Editor’s note: for most Traditional Catholics, this week marks the September Embertide, which is a week which includes fasting and penance on Wednesday, Friday and Saturday. Read more about this custom here.
By Nathaniel Richards
Three Words to Keep in Mind
If we are squeamish about fasting, it is because it is a sacrificial behavior, which means something gets killed. Our attachment to earthly goods goes to the chopping block and dies. We do not play that video game or eat that extra cookie, or maybe we give up a day of scrolling through our Twitter feed. But what do we gain in addition to stronger spiritual muscles? Maybe weight loss. Maybe we are spared a headache and irritableness from not having stared at a screen for hours on end. Maybe we get extra time with our spouses or children that we would not have otherwise. Whatever the added benefit, it is important to not treat our ascetic decision as mere fad; something that flashes in a pan and is here today, gone tomorrow. Conversely, we cannot grow comfortable or lax in our penances or do the bare minimum the Church asks of us — especially considering how little the Church asks of us today. We must go beyond the modern “disciplines” such as giving up chocolate, or eating a fish sandwich. We need to do more — holiness demands it. We must adopt habitual mortification and penances, and continue certain disciplines outside of Lent. If we’re not doing our due diligence in this area, whatever we’re doing is pretty much worthless.
If you want to develop a true habit of fasting, I propose to the reader three words: Gradualism, Humility, and Perseverance.
First off, gradualism. Whatever you do, you’re going to have to build up to your goal in gradually, especially if you’ve done nothing or haven’t tried to fast before. While you may want to stop eating altogether on a Friday, you will find yourself tempted to eat more and more if you stop eating cold turkey. No pun on eating cold poultry intended, but perhaps you could start by abstinence from meat on Fridays instead. Start eating meatless meals on Fridays for at least a month or two, and then perhaps have one Friday a month where you eat much less. If it works out, maybe try two Fridays in a month. Or maybe you can take a cue from Apostolic precedent, starting to practice abstinence from meat on both Wednesdays and Fridays as a norm. Always take your individualized health concerns to mind as you begin to implement something habitual, and don’t overdo it — you want stepping stones, not a wobbly jump across the creek that risks you wiping out downstream.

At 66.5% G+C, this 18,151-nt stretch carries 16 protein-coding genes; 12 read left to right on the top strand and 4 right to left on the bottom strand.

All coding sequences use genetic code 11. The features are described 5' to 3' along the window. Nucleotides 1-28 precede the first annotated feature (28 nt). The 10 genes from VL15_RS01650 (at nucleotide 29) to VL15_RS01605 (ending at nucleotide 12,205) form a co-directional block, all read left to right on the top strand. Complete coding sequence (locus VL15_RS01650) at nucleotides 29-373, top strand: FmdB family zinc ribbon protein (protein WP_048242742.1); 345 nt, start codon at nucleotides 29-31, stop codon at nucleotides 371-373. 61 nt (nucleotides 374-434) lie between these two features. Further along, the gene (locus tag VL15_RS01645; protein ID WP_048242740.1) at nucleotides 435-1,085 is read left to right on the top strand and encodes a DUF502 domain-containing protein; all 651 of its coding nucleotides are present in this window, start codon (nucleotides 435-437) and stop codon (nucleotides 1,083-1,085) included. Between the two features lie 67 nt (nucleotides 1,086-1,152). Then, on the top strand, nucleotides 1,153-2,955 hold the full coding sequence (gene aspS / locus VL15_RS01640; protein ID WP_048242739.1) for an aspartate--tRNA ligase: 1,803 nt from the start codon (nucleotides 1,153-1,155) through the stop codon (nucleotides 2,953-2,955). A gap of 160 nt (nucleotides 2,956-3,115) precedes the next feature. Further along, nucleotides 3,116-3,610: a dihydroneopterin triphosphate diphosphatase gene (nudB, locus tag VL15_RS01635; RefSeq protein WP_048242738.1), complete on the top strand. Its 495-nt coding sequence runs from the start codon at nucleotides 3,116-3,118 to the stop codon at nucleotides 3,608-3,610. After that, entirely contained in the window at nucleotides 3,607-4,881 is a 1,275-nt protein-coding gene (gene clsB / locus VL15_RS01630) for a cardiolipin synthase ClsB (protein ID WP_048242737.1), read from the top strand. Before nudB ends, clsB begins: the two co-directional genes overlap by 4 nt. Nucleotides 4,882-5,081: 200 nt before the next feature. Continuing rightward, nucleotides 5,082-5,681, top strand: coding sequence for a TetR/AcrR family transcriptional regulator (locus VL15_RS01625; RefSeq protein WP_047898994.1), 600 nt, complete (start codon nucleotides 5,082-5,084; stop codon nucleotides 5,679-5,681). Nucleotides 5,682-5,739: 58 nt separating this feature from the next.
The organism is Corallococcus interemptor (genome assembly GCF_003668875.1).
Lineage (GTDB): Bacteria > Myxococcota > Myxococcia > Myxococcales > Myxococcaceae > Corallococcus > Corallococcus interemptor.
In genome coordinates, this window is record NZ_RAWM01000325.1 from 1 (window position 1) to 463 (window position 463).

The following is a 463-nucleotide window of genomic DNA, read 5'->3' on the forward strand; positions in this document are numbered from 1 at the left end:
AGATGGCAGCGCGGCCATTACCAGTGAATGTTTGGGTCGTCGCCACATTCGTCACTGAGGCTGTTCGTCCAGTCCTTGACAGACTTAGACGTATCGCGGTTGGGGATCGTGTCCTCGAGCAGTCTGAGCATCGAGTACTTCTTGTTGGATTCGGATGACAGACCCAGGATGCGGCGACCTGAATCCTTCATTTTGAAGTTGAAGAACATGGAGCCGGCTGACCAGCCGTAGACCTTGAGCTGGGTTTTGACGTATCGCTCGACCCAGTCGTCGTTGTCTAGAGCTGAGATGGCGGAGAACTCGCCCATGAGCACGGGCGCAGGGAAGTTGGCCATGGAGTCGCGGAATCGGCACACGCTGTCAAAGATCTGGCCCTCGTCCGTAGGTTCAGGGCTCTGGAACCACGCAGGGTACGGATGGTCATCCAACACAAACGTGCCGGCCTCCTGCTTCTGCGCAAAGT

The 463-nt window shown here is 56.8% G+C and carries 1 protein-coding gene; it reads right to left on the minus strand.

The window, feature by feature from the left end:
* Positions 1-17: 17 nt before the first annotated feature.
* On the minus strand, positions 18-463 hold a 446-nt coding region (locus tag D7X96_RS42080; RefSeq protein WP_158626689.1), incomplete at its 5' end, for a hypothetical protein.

Furthermore, we must consider the virtue of humility. Sometimes when we are inspired to do something more for the Lord, we bite off more than we can chew. If you neglect the principle of gradualism, you will attempt too much. But you cannot start wearing hair shirts if you cannot refrain from BBQing brats on a Friday night. It wouldn’t be prudent nor would it really be effective as you have no penitential foundation. When you take on harder penances or even think of taking a vow for a specific discipline, you need to talk to a spiritual director — preferably a priest, and one that is also your pastor and confessor. However, be forewarned: any progress you make or success you have will not be instant.
In addition we must develop a spirit of perseverance. I say this because you will most likely fail in some of your efforts. That is, you will find it a rule that whenever you settle upon something to give to the Lord via penance/fasting, the Enemy will throw various obstacles of temptation in your path. You will cave at various points and make exceptions and excuses. The candy bar will be in front of you and suddenly you will go from a determination of “I will not eat any sweets today” to “I will have a small nibble, but no more,” to “Well, I will only have one candy bar today.” We fallen creatures normally work this way in trying to rationalize our deviations from discipline. Do not lose heart, If you fall, allow the Lord to pick you back up again. Divergence from a discipline that was a goal of yours is only a momentary setback. Be resourceful by frequenting the Sacrament of Confession to give you the needed graces of resolution. Then full steam ahead. Charge. It is a battle, after all—you must not be a deserter.
Nathaniel Richards is a Catholic husband and father who lives in the Ozarks. He enjoys collecting Catholic books and promises that one day he will read most of them—eventually, maybe. Starting a Catholic bookstore that sells books rather than gifts is a dream of his. He converted from Oneness Pentecostalism to Anglicanism and eventually made his way to Catholicism in 2015.